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Newspaper Archive of
The Issaquah Press
Issaquah, Washington
August 17, 1933     The Issaquah Press
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August 17, 1933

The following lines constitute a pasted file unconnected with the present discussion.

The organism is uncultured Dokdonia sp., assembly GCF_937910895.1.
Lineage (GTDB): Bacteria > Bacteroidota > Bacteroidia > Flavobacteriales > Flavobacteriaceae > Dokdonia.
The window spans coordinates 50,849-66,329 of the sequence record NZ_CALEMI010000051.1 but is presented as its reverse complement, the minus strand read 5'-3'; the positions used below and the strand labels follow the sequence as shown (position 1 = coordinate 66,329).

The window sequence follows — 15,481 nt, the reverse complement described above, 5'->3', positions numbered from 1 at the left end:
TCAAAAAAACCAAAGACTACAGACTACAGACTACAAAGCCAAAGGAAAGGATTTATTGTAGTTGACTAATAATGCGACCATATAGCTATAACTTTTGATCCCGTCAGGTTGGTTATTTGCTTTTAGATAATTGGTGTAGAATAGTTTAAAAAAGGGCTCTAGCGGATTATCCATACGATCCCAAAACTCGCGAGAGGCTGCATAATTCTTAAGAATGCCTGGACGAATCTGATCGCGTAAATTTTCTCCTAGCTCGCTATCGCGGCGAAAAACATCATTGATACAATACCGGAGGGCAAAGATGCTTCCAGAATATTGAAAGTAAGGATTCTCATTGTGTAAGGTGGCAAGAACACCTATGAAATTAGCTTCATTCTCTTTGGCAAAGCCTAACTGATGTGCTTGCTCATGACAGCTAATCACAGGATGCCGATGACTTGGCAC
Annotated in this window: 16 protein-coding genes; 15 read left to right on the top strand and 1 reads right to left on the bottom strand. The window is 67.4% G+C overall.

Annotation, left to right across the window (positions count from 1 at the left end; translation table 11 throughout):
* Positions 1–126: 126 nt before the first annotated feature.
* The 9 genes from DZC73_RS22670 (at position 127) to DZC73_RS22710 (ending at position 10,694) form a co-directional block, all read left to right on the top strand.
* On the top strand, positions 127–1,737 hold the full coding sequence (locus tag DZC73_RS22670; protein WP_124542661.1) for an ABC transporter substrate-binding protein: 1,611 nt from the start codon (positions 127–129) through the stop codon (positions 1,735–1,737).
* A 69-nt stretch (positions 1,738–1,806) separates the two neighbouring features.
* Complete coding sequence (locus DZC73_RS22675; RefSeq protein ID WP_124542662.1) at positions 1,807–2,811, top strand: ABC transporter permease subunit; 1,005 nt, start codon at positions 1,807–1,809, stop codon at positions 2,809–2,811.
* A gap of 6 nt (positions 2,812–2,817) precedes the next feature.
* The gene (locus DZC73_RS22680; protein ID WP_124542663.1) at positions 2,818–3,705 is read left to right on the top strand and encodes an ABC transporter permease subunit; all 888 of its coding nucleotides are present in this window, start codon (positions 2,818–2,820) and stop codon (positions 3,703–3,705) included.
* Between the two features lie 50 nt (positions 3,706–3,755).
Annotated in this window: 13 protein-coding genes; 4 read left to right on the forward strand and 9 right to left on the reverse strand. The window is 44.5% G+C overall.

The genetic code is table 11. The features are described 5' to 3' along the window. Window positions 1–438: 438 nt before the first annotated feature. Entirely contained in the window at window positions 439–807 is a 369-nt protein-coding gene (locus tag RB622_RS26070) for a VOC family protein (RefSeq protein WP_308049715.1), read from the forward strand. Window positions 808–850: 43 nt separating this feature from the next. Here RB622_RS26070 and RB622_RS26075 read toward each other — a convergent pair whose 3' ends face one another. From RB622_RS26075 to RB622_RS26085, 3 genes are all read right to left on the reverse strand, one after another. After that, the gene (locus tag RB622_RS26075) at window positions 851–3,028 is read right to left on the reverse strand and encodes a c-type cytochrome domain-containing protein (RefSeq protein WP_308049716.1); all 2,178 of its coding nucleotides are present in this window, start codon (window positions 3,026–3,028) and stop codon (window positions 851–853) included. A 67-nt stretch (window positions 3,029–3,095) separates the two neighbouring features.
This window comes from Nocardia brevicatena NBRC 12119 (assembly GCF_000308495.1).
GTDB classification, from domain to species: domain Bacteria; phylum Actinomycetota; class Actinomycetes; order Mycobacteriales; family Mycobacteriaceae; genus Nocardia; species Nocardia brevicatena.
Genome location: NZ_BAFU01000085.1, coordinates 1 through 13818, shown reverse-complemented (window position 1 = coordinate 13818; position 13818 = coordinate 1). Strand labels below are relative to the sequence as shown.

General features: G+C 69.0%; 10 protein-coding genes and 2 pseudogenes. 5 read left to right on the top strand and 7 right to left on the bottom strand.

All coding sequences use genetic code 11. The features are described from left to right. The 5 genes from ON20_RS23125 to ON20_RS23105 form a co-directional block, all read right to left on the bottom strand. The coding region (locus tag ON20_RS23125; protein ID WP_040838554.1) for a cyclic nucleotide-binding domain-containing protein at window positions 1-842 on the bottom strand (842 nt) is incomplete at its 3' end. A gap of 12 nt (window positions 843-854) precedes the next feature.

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THE ISSAQUAH PRESS, ISSAQUAH, KING CO., WASHINGTON THURSDAY, AUGUST 17, 1933 i I m PAGE TWO nl i 3 THE ISSAQUAH PRESS --OFFICIAL PAPER FOR THE TOWN OF ISSAQUAH--- Published Every Thursday at ISSAQUAH, KING COUNTY, WASHINGTON Subscription Rates: One Year, in advance .................................................... $1.50 Six Months, " . .................................................. 1.00 Three Months, " . .................................................... 75 Entered as second;class matter on October 27, 1916: at the post- office at Issaquah, King County, Washington, under the Act of March 3, 1879: M. A. BOYDEN ................................................ Editor.Publisher MORE POWER TO HIM! Iment" and "make the prisons such Lewis E. Lawes warden of Sing'a terror no one will ever want to re- Sing prison, says U'. S. can stamp out iturn" is the motto for their new racketeering" in sixty days He fur-!scheme of prison reform. ther says, 'If I were Mussolini, I] What does that suggest to your could do it in thirty days!" Imind? Sure~ That's the penalty Of course, we cannot transformlwe should attach to convictions for him into Mussolini but we can give kidnapping. Humanitarism with such him the power of a M~ssolini. Thetbeings is a failure. unprecedented power being conferredI ............. upon our president and the unanl-lMORE THAN ENOUGH mous cooperation he is receiving from j A demand is at last being made the people ]s ample evidence that we al rues of " i for the reduction of the s a ' are willing, even anxious, to follow to the end, anyone promising leader- ship where it is so woefully needed. It is needed in Scotland Yard, or some similar organization. Why not turn the enforcement of laws to Lawes? the more highly paid railroad offi- cials. In the present plans of the NRA, all effort is being made to maintain~ and advance, present wages. But we fail to see any propriety in making government loans to tide a railroad through a period of hard times when THAWING OUT i its president is receiving a salary of The March moratorium, which $100,000 or more a year and salaries closed all banks, froze deposits of ap-lof others in executive positions rated proximately $40,000,000,000. JulyI accordingly. 8, 13,000 banks were open and theI --'~~ closed banks held only about $2,300,-IVANISHING PROFESSION 000,000 in deposits. This total hasI The strike on Grays Harbor seemsI since been lowered, virtually over. Just why workers of] Among the closed national banks, that section permitted outside agita- ~he Treasury has approved reorgan- toTs to force shut-downs at this time ization plans which frees $500,000,- is hard to understand at this distance. 000. This will leave approximately another $500,000,000 in banks that have not reopened. The remainder of the frozen bank assets are on de- posit in state banking institutions, over which the Federal government has no jurisdiction. TREAT 'EM ROUGH Under the Hitler regime, Germany will henceforth exact retribution from all prisoners convicted of social and political crimes carrying the pen- alty of death by application of a gi- gantic,, hand-swung axe. "Ruthless and unrelenting punish- If the government strictly enforces code agreemnts it will mean virtually that labor agitators, strike promoters, and a whole raft of " 'ism" followers will not be tolerated. It may even come to pass that they will have to work for a living, same as the work- ing man. Monday the North Bend Stage company changed back from day- light saving to Standard time and there has been some agitation started here for a change in Isaaquah. As we understand it, Seattle will make the return on the first of September, IllilllllllllllllllllllUlllllllllllllllllllillllllllllll The Sperry Flour Company Expert will be on hand to help you with your disease and management problems. Bring your sick birds, and we will try to help you. FREE PRIZES WILL ALSO BE GIVEN AWAY A demonstration on how to produce EXTRA EGGS will also be featured. Phone 42 Issaquah, Washington 'EEEEEEEEEBEEBEEEEEEEEEEEEEEEEEEEEEEEEEEEEEEIIIIEEEEEEEE lllllllllllllllllllllllllilllllllllllllllllllllllllllllllll M Oo OUR M "als PICNIC HAMS, 4 to 8 lbs., per lb ......... 11c COFFEE, Golden West, per lb ........... 29c MILK, Darigold talls, 4 cans ............ 23c COCOA, Rockwood, 2-lb. cans .......... 19c, CANTALOUPES, fancy fruit, 6 for ...... 25c WHITE KING WASHING POWDER .... 29c PIGS FEET .......... pt. jar 23c; qt. jar 33c MAYONNAISE, Happy Home, pt. 23c; qt. 43c ROOF PAINT, Oronite, per gallon ........ 40 With each barrel will be given FREE,--- One 8-inch Brush and 10 gallons of Roof Primer! ,, [and we fully believe that the change can be made with less friction by waiting out those two weeks when, automatically the entire district will go back together. Astronomical Term Sates, in speaking of eclipses, is a time interval of lS years 10 days, be ing 223 times the time elapsing be- tween tWO sIlccessive new HIoons add 242 times the period of the moon In its orbit around the earth. Therefore it Is the principal iteriod between eclipses--any eclipse which occurs Is epeated after 1S years 10 (lays. BETHEL MISSION Sunday school at 10:00. Preach- ing service at 11:00 a. m. and 8:00 Young People's meeting at 7:15 Mexican ArC Treasu--cs Among World's Richest If tim rare paintings and other art treasnres that are In the churches of Mexico or have been placed in hiding to prevent theft or destruction were gathered into one collection, they would astonish the worhl, declared Jose Sel)ulveda, an artist of Madrid, who has been making an Investigation and study of these religious relics. He pointed out that the Catholic church was very rich in the Seven- teenth century ai~d amply able to send works of art of great value to Mexico and other colonies. It was also the period when art flourished at its b:lst in Spain--when Murlllo lived and Se- ville was a great art center. From about the year 16(X) there lived in Mexico for 40 years two aT-. tists who were skilled copyists att(l Midweek meeting Wednesday at imitators. These were Baltasar 8"00 n m Echave and his wife, known as I,a " ~" " a C_aT.nlCATml4" Pastor Sumya. They painted In both the ................ ' ' Italian and I)uteh styles and Echave E~CHURCH~ often hnitated Titian fairly well. S T JOS Other Spanish artists who emigrated -- to this country and lived and painted Rev. Father Cm-ey, Pastor here throughout the Seventeenth men- - I tury established wtmt is known as the Services the fiat Sunday of each[ old'Mexican school and left many good month at 8:30 a.m. All other Sun-t works--many so good that it is not days at 10:00 a.m. Catechism every easy to est~lbllsh their identity anti Saturday afternoon at 1:30 for the dlst!nguish them from the Old world children. : wolz. :i Z i:i!.:: Norma Thompson, of Stockton, Califo Washington Fair, at Puyallup, from September 18 to 24, in the McCleave rnia, sensational 12-year-old child rid- act, presenting the world famous er, will be featured at the Western jumping horses. e APPOINTMENTS GROI~Y D[I:'ARTMENT STORE CLEANERS "Its price is so small and its value is so great that it simply doesn't Day to be wit bout it" Saving strength is not a luxury. It s the thrifty thing to do, in household or business. An old subscriber tells us, who discontinued her telephone in recent months and now is ordering her service restored, "I found that my telephone saved strength and time more than I had ever dreamed, and more nickels, dimes and quarters than its monthly service costs." Nothh g does so much for so litth as your tele- phone. Tile PACIFIC TELEPHONE AND TELEGRAPH COMPANY F. A. FISHER, FUNERAL DIRECTOR FULL LINE of UNDERTAKING SUPPLIES Our most considerate attention is at your disposal at all times Calls answered day or night Phone M212 ISSAQUAH, WASH. Other Hauling at Right Price Phone 392 UNTIL WE LEARNED BETTER Until we learned better, we used to mix wood and steel in our oar bodies and wheels. I% was the best way to make bodies--then. But the state of the art has advanced. Of course, it is more expensive to make an all-steel body than to make a wooden frame and nail steel panels on to it. The better way in- volves an initial expenditure of several millions of dollars for new dies, which renders a change very costly. Cars, especially large expensive cars which are produced in small volume, cannot afford this, because the dies cost as much for one car as for a million. That alone explains why all- steel bodies are not used in all cars. But our basic policy from the beginning is to make a good oar better, regardless of cost. For example, when we discarded wood-steel body construction, it was not because we lacked wood. W4 still have some thousands of acres of the best hard wood in America. Economy would urge us to use up the wood first, and then adopt the better all-steel body. But we decided that quality was more important than expense. We weighed the reasons, for and against, before we made the change. We could see only one reason for retaining a mixed wood-and-steel body --nailing the metal on, instead of welding an all-steel body into a strong one-piece whole. That reason was, it would be cheaper--for us. Our reasons for adopting an all-steel body were these: A wood-steel body is not much stronger structurally than its wooden frame. In all American climates, wood construction weakens with age. Every used car lo% gives evidence of this. Rain seeps in between Joints and the wood decays. A car may have a metal surface, and yet not be of steel construction. Under extreme shock or stress the steel body remains intact--dented per- haps, but not crushed. Steel does not need wood for strength or protection. Wood is fine for furniture, but not for the high speed vehicles of 19Z3. In the Ford body there are no joints to squeak, no seams to craok or leak. The all-steel body i~ more expensive--to us, but not to you. By all odds, then, steel bodies seem preferable. Wheels also have become all-steel. No one argues that an electrically welded one-piece steel wheel~--such as the Ford wheel, needs to be "strengthened" by adding wood to it. The one-piece all-steel body is the strongest, safest, qutetest, most durable body made. That is our only reason for making them. .B August 7th, 1933 , " d /